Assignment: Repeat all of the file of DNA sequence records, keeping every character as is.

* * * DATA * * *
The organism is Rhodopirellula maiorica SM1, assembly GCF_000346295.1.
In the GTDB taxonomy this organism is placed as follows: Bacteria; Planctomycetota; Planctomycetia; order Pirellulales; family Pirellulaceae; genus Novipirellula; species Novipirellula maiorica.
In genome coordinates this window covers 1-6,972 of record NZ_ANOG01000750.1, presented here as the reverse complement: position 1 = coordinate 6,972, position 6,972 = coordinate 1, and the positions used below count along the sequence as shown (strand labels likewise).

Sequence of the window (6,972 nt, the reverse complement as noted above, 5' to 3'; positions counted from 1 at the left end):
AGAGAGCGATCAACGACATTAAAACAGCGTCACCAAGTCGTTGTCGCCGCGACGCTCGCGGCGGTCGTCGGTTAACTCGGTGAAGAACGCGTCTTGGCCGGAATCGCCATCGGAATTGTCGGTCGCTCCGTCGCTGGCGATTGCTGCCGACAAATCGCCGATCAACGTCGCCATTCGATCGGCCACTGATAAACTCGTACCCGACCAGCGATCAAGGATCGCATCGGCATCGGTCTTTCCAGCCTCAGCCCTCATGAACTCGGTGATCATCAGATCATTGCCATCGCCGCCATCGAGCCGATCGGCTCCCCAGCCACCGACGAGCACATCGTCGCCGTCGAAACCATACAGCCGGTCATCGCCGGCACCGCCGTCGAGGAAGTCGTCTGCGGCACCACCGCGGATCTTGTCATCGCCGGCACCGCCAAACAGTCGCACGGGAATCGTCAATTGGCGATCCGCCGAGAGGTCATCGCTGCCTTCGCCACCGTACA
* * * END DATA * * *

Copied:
The organism is Rhodopirellula maiorica SM1, assembly GCF_000346295.1.
In the GTDB taxonomy this organism is placed as follows: Bacteria; Planctomycetota; Planctomycetia; order Pirellulales; family Pirellulaceae; genus Novipirellula; species Novipirellula maiorica.
In genome coordinates this window covers 1-6,972 of record NZ_ANOG01000750.1, presented here as the reverse complement: position 1 = coordinate 6,972, position 6,972 = coordinate 1, and the positions used below count along the sequence as shown (strand labels likewise).

Sequence of the window (6,972 nt, the reverse complement as noted above, 5' to 3'; positions counted from 1 at the left end):
AGAGAGCGATCAACGACATTAAAACAGCGTCACCAAGTCGTTGTCGCCGCGACGCTCGCGGCGGTCGTCGGTTAACTCGGTGAAGAACGCGTCTTGGCCGGAATCGCCATCGGAATTGTCGGTCGCTCCGTCGCTGGCGATTGCTGCCGACAAATCGCCGATCAACGTCGCCATTCGATCGGCCACTGATAAACTCGTACCCGACCAGCGATCAAGGATCGCATCGGCATCGGTCTTTCCAGCCTCAGCCCTCATGAACTCGGTGATCATCAGATCATTGCCATCGCCGCCATCGAGCCGATCGGCTCCCCAGCCACCGACGAGCACATCGTCGCCGTCGAAACCATACAGCCGGTCATCGCCGGCACCGCCGTCGAGGAAGTCGTCTGCGGCACCACCGCGGATCTTGTCATCGCCGGCACCGCCAAACAGTCGCACGGGAATCGTCAATTGGCGATCCGCCGAGAGGTCATCGCTGCCTTCGCCACCGTACA